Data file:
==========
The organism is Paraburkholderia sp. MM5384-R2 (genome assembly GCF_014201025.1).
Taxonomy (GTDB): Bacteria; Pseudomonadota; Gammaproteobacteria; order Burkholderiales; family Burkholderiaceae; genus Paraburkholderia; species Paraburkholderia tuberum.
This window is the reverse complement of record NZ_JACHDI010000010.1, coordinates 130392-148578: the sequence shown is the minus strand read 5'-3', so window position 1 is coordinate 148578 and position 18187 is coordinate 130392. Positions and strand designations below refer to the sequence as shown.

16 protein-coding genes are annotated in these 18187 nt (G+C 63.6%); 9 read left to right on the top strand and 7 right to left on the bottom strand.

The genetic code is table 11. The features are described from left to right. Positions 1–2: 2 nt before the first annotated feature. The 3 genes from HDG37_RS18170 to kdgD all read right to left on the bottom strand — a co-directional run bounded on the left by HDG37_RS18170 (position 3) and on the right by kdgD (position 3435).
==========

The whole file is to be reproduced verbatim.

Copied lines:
The organism is Paraburkholderia sp. MM5384-R2 (genome assembly GCF_014201025.1).
Taxonomy (GTDB): Bacteria; Pseudomonadota; Gammaproteobacteria; order Burkholderiales; family Burkholderiaceae; genus Paraburkholderia; species Paraburkholderia tuberum.
This window is the reverse complement of record NZ_JACHDI010000010.1, coordinates 130392-148578: the sequence shown is the minus strand read 5'-3', so window position 1 is coordinate 148578 and position 18187 is coordinate 130392. Positions and strand designations below refer to the sequence as shown.

16 protein-coding genes are annotated in these 18187 nt (G+C 63.6%); 9 read left to right on the top strand and 7 right to left on the bottom strand.

The genetic code is table 11. The features are described from left to right. Positions 1–2: 2 nt before the first annotated feature. The 3 genes from HDG37_RS18170 to kdgD all read right to left on the bottom strand — a co-directional run bounded on the left by HDG37_RS18170 (position 3) and on the right by kdgD (position 3435).